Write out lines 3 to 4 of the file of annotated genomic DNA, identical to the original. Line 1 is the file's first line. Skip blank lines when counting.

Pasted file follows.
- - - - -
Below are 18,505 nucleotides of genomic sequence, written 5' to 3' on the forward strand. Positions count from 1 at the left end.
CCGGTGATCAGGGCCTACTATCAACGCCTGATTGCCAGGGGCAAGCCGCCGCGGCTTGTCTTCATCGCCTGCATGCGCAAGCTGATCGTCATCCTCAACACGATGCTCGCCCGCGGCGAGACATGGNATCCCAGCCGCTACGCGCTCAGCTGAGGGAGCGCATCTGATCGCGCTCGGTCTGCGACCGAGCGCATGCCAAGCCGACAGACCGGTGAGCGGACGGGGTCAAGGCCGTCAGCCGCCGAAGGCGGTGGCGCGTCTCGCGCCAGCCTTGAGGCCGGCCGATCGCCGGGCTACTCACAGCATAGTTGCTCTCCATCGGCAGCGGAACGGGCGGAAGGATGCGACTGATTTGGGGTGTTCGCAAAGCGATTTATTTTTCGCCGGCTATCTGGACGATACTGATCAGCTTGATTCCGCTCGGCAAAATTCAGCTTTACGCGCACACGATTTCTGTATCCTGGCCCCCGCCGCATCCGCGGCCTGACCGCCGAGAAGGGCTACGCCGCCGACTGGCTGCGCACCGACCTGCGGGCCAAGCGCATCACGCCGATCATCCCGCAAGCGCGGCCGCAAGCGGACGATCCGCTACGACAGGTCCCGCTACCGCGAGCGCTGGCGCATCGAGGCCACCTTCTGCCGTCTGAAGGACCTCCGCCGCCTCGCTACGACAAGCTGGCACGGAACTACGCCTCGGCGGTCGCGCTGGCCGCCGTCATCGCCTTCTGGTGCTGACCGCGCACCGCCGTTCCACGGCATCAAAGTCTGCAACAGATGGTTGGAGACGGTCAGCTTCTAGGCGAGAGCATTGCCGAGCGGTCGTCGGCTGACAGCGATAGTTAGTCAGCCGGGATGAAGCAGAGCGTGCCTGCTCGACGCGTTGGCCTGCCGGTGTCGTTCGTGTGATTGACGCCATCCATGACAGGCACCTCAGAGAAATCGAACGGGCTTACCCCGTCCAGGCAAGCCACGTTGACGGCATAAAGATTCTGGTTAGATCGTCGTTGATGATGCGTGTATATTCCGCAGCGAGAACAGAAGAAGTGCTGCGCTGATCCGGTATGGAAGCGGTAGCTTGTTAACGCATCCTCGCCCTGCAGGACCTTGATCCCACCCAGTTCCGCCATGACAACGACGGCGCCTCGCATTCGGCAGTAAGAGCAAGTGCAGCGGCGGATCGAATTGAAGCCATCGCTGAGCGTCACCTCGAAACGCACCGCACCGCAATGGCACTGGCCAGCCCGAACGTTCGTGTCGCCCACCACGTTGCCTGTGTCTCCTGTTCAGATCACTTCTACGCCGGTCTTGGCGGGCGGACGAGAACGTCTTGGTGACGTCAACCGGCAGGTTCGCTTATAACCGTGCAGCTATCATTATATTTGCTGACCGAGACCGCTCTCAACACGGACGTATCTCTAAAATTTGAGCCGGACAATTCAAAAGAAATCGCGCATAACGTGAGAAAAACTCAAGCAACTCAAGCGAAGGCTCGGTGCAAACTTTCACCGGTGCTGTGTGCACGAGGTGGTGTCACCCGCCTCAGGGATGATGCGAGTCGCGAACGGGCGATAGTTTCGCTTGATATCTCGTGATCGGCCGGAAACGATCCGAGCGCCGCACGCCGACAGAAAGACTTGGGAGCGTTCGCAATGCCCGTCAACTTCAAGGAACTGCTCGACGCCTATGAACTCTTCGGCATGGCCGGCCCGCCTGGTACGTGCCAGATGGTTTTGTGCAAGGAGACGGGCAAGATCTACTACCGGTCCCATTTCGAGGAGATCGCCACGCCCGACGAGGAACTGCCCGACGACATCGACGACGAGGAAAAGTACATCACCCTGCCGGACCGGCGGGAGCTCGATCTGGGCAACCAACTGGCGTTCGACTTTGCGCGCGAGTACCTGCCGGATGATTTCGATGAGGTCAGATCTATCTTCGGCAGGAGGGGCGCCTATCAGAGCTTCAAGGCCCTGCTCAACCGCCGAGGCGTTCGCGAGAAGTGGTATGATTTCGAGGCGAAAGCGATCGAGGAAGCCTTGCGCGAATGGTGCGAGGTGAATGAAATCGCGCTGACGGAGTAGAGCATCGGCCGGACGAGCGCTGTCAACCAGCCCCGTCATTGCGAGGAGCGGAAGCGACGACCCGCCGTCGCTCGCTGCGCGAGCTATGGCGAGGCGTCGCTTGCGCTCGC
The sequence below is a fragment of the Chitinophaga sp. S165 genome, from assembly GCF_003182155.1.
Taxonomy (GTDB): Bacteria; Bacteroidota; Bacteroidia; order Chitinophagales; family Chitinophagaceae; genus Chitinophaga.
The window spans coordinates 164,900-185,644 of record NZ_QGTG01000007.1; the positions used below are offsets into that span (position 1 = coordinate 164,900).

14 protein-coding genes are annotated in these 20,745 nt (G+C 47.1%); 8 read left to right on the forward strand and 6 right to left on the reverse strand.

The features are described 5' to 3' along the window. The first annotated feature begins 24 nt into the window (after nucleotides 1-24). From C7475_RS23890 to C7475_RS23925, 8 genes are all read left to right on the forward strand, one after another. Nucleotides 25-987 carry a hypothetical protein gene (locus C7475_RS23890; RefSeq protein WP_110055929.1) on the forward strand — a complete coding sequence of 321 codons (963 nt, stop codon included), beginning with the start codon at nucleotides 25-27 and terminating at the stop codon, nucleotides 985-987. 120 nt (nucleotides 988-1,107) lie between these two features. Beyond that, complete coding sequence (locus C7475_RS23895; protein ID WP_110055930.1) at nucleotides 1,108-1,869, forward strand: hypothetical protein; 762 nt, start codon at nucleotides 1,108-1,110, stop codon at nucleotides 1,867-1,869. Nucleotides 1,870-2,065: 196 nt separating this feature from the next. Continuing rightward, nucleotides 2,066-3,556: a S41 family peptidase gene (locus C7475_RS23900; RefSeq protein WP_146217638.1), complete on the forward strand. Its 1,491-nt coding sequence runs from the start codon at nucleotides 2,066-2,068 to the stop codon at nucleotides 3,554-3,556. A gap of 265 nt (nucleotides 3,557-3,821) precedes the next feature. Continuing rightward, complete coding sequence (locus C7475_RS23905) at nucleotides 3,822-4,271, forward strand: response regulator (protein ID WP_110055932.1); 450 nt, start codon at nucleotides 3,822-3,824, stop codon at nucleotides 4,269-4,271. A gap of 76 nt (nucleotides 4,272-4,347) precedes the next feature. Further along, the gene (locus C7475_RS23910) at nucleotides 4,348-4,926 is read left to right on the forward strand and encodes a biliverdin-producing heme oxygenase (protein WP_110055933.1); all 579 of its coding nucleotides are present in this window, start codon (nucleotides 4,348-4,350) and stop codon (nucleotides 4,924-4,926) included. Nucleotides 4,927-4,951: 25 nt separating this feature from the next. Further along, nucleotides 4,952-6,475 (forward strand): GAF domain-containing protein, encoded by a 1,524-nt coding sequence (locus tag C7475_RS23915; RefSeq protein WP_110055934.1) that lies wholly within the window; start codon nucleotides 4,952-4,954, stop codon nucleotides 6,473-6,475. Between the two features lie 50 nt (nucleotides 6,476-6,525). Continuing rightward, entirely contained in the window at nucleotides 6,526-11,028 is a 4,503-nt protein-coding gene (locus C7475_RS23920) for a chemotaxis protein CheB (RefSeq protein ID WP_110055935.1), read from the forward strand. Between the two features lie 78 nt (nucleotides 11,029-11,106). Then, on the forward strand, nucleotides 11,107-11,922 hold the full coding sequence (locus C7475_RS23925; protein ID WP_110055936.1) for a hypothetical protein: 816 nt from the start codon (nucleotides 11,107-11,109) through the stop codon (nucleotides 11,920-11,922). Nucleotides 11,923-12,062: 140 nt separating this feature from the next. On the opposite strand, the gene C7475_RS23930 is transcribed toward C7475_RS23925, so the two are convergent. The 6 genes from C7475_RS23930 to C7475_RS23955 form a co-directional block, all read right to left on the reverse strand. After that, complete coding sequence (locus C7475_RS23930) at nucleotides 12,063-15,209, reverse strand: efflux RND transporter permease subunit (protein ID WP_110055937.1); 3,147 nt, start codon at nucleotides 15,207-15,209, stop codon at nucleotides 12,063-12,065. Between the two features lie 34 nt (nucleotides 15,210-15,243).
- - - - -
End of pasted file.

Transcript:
The sequence below is a fragment of the Chitinophaga sp. S165 genome, from assembly GCF_003182155.1.
Taxonomy (GTDB): Bacteria; Bacteroidota; Bacteroidia; order Chitinophagales; family Chitinophagaceae; genus Chitinophaga.